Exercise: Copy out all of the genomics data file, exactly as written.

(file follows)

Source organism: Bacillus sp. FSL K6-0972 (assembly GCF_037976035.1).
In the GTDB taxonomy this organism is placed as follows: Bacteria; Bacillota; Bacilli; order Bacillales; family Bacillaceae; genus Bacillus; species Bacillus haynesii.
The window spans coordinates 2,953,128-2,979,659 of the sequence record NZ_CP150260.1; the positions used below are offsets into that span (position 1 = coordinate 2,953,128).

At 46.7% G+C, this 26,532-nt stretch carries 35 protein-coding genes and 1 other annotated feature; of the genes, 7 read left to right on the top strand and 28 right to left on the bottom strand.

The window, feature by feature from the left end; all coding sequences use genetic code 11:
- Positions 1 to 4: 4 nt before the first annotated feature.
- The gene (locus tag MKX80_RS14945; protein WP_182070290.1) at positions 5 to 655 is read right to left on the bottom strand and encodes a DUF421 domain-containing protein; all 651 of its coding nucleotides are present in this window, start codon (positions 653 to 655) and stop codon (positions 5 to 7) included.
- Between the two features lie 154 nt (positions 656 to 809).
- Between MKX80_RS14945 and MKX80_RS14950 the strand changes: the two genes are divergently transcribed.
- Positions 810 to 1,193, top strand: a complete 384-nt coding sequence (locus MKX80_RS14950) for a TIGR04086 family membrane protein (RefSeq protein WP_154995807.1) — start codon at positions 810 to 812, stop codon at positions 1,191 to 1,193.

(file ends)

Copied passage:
Source organism: Bacillus sp. FSL K6-0972 (assembly GCF_037976035.1).
In the GTDB taxonomy this organism is placed as follows: Bacteria; Bacillota; Bacilli; order Bacillales; family Bacillaceae; genus Bacillus; species Bacillus haynesii.
The window spans coordinates 2,953,128-2,979,659 of the sequence record NZ_CP150260.1; the positions used below are offsets into that span (position 1 = coordinate 2,953,128).

At 46.7% G+C, this 26,532-nt stretch carries 35 protein-coding genes and 1 other annotated feature; of the genes, 7 read left to right on the top strand and 28 right to left on the bottom strand.

The window, feature by feature from the left end; all coding sequences use genetic code 11:
- Positions 1 to 4: 4 nt before the first annotated feature.
- The gene (locus tag MKX80_RS14945; protein WP_182070290.1) at positions 5 to 655 is read right to left on the bottom strand and encodes a DUF421 domain-containing protein; all 651 of its coding nucleotides are present in this window, start codon (positions 653 to 655) and stop codon (positions 5 to 7) included.
- Between the two features lie 154 nt (positions 656 to 809).
- Between MKX80_RS14945 and MKX80_RS14950 the strand changes: the two genes are divergently transcribed.
- Positions 810 to 1,193, top strand: a complete 384-nt coding sequence (locus MKX80_RS14950) for a TIGR04086 family membrane protein (RefSeq protein WP_154995807.1) — start codon at positions 810 to 812, stop codon at positions 1,191 to 1,193.